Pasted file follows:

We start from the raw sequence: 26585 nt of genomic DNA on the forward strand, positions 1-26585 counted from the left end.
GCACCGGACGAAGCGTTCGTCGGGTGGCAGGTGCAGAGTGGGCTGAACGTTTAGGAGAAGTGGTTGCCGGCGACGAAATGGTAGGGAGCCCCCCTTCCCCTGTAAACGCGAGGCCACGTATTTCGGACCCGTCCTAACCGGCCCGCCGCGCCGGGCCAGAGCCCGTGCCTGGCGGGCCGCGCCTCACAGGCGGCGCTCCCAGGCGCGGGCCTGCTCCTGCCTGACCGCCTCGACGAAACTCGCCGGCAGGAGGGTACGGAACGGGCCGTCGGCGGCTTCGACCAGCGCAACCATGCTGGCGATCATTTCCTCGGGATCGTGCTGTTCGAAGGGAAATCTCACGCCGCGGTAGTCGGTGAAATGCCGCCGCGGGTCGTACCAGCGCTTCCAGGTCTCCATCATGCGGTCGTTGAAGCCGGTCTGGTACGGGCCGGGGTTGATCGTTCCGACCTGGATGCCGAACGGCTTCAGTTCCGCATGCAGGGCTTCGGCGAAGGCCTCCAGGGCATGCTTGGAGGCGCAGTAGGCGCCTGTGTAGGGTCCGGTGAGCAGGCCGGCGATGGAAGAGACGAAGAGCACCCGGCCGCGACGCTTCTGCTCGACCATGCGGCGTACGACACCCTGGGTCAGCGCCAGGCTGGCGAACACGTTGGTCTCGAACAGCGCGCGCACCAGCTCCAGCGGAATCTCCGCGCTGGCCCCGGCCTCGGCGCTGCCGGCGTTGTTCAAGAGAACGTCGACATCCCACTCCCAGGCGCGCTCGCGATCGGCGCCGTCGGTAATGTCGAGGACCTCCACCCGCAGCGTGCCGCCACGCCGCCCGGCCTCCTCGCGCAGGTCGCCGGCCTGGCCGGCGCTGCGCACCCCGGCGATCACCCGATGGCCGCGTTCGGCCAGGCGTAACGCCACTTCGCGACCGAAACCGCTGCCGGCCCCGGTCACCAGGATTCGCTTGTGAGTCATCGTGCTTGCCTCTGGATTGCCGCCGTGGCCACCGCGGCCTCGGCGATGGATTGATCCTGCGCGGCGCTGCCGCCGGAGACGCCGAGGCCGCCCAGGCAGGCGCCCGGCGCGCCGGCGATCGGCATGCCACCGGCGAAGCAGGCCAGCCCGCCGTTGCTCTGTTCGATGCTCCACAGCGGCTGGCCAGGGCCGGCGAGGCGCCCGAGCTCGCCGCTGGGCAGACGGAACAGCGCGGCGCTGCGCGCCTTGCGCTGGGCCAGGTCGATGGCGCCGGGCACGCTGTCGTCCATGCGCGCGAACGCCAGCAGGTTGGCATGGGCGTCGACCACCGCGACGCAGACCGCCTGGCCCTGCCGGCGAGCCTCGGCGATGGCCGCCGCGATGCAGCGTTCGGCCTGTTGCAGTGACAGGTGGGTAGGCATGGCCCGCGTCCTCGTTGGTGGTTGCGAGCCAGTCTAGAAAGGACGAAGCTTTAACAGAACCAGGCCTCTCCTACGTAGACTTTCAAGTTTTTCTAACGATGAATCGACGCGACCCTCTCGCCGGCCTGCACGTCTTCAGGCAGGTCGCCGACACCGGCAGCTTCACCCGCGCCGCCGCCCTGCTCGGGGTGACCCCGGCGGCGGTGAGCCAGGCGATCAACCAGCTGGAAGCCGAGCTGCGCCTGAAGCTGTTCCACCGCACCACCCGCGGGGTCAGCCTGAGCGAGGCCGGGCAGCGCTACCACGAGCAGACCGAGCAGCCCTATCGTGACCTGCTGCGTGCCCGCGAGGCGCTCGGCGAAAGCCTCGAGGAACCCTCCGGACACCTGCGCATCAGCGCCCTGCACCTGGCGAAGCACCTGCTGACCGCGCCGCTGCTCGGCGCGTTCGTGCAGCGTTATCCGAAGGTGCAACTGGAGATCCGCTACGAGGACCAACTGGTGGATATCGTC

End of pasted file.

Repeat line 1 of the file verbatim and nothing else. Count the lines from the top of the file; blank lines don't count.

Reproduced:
We start from the raw sequence: 26585 nt of genomic DNA on the forward strand, positions 1-26585 counted from the left end.